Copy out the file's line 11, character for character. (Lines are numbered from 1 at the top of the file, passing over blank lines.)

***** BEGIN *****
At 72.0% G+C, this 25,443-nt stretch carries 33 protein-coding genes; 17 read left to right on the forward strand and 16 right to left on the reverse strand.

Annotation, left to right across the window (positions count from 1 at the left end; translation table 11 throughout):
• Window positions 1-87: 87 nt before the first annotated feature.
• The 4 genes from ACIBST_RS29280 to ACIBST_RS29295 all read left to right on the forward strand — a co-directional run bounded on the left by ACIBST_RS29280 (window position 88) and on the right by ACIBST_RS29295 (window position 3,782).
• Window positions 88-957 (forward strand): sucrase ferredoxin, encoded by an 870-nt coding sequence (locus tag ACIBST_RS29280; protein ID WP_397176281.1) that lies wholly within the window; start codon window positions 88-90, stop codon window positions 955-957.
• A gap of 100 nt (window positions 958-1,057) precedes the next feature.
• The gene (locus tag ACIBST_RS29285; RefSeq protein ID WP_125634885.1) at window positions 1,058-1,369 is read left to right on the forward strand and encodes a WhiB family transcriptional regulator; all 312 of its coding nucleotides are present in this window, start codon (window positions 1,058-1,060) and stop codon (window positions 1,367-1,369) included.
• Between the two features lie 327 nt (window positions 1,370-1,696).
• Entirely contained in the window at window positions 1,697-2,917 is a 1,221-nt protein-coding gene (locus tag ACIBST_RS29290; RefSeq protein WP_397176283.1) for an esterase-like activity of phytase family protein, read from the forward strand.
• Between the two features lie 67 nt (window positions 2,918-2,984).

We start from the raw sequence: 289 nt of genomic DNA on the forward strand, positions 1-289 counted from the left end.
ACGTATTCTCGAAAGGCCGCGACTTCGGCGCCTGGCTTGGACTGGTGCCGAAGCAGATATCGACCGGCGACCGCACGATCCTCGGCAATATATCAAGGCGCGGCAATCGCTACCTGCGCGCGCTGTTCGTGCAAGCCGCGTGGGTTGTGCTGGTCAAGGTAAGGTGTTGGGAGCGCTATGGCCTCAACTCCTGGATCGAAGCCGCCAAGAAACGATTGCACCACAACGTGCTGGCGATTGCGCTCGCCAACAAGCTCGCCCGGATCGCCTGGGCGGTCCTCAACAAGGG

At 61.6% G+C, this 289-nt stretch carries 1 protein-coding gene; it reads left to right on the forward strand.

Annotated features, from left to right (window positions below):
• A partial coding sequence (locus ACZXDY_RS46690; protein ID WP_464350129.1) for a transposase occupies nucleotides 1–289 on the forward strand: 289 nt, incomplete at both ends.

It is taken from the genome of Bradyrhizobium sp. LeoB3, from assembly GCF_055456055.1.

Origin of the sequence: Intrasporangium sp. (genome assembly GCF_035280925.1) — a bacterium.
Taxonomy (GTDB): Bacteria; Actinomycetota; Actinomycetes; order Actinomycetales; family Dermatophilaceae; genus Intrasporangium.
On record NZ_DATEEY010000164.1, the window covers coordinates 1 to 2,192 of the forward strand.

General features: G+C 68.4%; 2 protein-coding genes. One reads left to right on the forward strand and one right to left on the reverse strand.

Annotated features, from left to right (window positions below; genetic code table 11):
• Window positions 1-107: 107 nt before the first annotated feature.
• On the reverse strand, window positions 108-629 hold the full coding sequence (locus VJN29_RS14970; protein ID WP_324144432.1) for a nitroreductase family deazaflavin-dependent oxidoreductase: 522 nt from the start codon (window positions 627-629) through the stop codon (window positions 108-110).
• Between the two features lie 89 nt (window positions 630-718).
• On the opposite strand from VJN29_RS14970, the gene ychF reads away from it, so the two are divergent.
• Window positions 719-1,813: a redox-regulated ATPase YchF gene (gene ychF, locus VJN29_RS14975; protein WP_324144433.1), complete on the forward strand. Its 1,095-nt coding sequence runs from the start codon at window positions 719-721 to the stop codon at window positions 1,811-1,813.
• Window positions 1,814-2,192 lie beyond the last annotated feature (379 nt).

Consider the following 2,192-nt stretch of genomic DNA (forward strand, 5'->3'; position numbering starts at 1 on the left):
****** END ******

We start from the raw sequence: 289 nt of genomic DNA on the forward strand, positions 1-289 counted from the left end.